WALLA WALLA — Walla Walla County commissioners appear poised to approve the county’s 2014 budget after two hours of discussion and debate Friday.
To balance expenditures with projected revenues, commissioners Perry Dozier, Jim Johnson and Greg Tompkins unanimously approved a motion to increase all budgets for elected officials and departments by 2 percent over 2013 amounts. That will leave only about $169,000 above the mandated 25 percent reserve in the current expense fund, Dozier said.
A motion by Johnson to increase property taxes for the current expense fund by 1 percent in 2014 was defeated with Dozier and Tompkins voting against it.
Final approval of the budget and property taxes will be before commissioners when they meet Monday and continue their public hearing on both issues. The meeting will be at 9:30 a.m. at the county Public Health and Legislative Building, 314 W. Main St., in Walla Walla.
Although commissioners thought they had achieved a balanced budget in November, uncertainty over whether to increase tax levies, a request to increase funds for veterans’ assistance, a continued imbalance between expenditures and revenues and other financial concerns dashed that hope.
Commissioners have said they have major concerns about unknown expenses the county expects to face in the coming year. Among the question marks are how much a new contract with the Sheriff’s deputies’ union will cost, increased costs for indigent defense and costs to improve court security.
At Friday’s workshop, commissioners acknowledged any decision they made on the budget was unlikely to make everyone happy.
“This is not easy. You know that,” Johnson said at the start of Friday’s workshop. “We appreciate what all of you have done. We don’t expect to walk out of here today with everybody smiling and patting each other on the back saying ‘Hey, good job, you’ve got it all figured out.’ That’s just not going to happen.”
In his opening remarks, Dozier reiterated commissioners’ intention to budget so that some funds remain above the 25 percent reserve in the current expense fund in order to deal with unexpected expenses. The reserve was created by commissioners in 2000 in case of a major fiscal crisis.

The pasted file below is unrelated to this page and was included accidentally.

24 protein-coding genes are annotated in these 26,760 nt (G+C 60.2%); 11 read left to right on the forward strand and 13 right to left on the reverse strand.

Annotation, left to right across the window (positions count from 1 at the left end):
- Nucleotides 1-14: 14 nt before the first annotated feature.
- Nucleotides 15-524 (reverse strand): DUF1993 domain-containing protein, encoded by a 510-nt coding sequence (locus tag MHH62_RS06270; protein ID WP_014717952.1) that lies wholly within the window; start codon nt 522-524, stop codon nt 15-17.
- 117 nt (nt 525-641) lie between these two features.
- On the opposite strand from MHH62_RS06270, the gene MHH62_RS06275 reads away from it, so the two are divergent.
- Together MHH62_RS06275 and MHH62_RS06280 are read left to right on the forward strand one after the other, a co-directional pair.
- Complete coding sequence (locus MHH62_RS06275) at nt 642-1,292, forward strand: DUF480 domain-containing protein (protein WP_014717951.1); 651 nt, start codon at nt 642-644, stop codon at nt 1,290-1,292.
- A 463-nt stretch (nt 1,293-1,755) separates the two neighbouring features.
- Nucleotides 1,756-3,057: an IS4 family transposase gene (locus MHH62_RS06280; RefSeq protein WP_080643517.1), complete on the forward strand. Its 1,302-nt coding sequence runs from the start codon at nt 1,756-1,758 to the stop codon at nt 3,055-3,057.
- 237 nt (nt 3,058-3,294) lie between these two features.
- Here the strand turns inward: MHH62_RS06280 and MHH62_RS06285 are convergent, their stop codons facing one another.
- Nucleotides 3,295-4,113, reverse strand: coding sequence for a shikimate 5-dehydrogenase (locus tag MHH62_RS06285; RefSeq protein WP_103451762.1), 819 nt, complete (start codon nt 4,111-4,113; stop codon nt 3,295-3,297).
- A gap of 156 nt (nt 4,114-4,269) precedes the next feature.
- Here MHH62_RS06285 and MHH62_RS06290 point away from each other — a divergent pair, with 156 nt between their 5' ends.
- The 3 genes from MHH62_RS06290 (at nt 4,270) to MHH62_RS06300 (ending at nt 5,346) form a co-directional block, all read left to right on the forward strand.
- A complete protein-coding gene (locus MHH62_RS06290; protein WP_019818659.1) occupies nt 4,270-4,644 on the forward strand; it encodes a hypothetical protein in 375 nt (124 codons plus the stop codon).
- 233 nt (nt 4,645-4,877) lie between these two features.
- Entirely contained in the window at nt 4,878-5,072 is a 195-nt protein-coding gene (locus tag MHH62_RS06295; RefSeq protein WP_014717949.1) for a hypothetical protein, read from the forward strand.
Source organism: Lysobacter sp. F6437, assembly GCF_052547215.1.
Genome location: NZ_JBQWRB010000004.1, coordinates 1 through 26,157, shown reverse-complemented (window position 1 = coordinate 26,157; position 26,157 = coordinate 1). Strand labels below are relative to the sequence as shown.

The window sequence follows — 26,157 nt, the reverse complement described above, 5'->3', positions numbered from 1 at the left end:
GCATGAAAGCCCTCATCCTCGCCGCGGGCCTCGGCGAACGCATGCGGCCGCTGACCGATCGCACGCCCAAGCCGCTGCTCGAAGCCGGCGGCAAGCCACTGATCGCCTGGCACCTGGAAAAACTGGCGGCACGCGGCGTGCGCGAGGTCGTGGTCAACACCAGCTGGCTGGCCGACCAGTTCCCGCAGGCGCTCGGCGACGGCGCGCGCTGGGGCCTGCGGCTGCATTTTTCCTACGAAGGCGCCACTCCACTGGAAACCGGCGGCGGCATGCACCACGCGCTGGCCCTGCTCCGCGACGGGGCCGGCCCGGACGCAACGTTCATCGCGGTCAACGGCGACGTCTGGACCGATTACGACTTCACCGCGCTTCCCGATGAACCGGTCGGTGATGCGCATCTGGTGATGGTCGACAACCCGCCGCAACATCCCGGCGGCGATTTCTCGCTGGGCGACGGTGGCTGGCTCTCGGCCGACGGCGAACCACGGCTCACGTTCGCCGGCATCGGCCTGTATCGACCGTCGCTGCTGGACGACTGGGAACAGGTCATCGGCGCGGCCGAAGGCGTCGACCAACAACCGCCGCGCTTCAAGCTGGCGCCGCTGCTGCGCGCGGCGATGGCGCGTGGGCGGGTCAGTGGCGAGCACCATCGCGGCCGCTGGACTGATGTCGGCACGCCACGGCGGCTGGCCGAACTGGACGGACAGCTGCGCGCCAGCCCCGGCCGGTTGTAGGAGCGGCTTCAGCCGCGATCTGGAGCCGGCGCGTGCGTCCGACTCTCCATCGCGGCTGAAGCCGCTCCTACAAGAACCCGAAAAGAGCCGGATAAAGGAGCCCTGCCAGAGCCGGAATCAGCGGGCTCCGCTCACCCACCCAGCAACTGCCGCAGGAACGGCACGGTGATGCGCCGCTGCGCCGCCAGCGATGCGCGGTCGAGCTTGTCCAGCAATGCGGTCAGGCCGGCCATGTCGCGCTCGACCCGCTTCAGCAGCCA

“We know we will have some unforeseen expenses out there above people’s 2014 budgets, so that is why we have been trying to work toward that,” he said. Commissioners had hoped to create a cushion of roughly $300,000, which would be about 2 percent above the 25 percent reserve.
Regarding property tax increases, Johnson said Friday he felt it was something commissioners were going to have to weigh at some point due to constantly rising costs.
Although they could not, and do not intend to, balance the budget by raising property taxes, Johnson said, “at some point I think the taxpayers will need to understand there are costs associated with running county government over which our department heads and elected (officials) and commissioners have no control.”
“There are costs that are going up so (much) that even though we could tighten our belts to the point that we’re on the last hole of the belt, so to speak, it would not impact those costs which are rising over which we have no control, such as collective bargaining issues and things of that nature.
“I think it’s important that, even if it’s symbolic ... it sends the message to taxpayers that (says), ‘Don’t look to us to do more with less, because we are doing more with less,’” Johnson continued. “... Look to your neighbors who might be involved with some of the bargaining units who are requesting, and may get through binding arbitration, things that are not commonly available to the general working public. I think we need to shed a little light on that and a property tax increase may be a way to do that.”
Andy Porter can be reached at email@example.com or 526-8318.